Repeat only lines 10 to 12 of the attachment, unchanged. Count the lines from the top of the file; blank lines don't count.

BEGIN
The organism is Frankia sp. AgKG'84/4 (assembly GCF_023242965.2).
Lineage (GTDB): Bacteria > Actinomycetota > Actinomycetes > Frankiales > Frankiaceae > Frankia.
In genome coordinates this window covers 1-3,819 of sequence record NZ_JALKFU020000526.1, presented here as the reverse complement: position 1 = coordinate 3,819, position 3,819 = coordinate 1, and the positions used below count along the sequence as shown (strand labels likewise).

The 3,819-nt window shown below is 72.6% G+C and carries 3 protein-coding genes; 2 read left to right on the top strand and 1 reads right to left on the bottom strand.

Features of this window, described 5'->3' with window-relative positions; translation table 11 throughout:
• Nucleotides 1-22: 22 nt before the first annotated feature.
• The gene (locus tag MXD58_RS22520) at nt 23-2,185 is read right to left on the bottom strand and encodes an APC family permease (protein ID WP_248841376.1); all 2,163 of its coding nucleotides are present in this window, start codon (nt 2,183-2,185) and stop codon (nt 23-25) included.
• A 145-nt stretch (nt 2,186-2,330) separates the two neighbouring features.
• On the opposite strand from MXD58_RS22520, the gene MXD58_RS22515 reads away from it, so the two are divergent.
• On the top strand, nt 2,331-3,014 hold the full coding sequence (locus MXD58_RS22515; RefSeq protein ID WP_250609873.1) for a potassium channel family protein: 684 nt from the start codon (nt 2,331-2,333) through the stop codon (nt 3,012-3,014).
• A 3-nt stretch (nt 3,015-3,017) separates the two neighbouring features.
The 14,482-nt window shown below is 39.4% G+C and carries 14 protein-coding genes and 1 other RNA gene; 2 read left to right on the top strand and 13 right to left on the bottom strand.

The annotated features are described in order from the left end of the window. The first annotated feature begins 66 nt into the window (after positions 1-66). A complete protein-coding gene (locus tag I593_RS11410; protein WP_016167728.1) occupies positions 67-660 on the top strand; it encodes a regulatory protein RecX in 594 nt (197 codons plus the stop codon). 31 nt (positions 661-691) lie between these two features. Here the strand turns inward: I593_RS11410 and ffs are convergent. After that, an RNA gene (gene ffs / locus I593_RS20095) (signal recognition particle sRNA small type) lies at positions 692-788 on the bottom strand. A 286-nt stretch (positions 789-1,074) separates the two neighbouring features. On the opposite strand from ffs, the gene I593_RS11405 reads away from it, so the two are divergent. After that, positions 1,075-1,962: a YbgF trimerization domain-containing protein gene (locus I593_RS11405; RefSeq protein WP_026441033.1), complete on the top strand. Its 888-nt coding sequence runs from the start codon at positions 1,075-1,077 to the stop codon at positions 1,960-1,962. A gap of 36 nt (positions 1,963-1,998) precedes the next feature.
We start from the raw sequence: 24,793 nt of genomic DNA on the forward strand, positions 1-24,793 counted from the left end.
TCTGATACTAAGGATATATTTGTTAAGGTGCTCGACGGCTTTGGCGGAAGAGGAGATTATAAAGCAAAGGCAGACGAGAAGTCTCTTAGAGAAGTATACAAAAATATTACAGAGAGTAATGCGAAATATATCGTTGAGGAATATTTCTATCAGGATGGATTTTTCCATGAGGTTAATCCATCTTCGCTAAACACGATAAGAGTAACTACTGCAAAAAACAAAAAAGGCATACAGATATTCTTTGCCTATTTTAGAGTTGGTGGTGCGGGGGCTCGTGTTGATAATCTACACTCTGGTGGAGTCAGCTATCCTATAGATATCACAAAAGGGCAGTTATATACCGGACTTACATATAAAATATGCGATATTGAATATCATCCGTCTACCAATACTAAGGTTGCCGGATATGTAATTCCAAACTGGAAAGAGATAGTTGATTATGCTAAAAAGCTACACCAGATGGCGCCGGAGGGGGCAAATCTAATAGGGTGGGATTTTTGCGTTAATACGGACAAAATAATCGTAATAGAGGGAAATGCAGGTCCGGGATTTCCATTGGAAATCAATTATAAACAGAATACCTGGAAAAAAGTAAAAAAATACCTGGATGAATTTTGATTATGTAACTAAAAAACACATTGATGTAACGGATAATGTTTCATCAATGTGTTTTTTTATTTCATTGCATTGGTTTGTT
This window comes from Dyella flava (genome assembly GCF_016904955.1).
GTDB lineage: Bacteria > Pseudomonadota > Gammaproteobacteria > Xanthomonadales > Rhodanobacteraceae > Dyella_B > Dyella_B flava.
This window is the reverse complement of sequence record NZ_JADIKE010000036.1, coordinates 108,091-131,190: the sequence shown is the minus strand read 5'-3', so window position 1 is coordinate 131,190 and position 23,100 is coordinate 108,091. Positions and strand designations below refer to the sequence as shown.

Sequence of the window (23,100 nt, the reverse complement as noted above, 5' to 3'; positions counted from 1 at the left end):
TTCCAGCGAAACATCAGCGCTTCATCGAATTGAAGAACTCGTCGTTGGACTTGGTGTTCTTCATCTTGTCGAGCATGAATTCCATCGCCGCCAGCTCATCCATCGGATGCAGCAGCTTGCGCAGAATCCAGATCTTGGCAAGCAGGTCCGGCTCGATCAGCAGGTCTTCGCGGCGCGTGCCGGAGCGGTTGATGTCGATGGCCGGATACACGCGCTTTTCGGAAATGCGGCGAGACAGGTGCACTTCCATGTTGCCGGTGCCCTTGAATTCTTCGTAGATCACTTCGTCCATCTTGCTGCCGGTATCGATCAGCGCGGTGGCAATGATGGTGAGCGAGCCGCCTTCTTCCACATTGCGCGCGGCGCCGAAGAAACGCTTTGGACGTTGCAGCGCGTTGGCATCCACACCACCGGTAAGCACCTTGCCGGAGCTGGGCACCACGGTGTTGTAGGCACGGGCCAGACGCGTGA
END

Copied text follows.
• On the top strand, nt 2,331-3,014 hold the full coding sequence (locus MXD58_RS22515; RefSeq protein ID WP_250609873.1) for a potassium channel family protein: 684 nt from the start codon (nt 2,331-2,333) through the stop codon (nt 3,012-3,014).
• A 3-nt stretch (nt 3,015-3,017) separates the two neighbouring features.
The 14,482-nt window shown below is 39.4% G+C and carries 14 protein-coding genes and 1 other RNA gene; 2 read left to right on the top strand and 13 right to left on the bottom strand.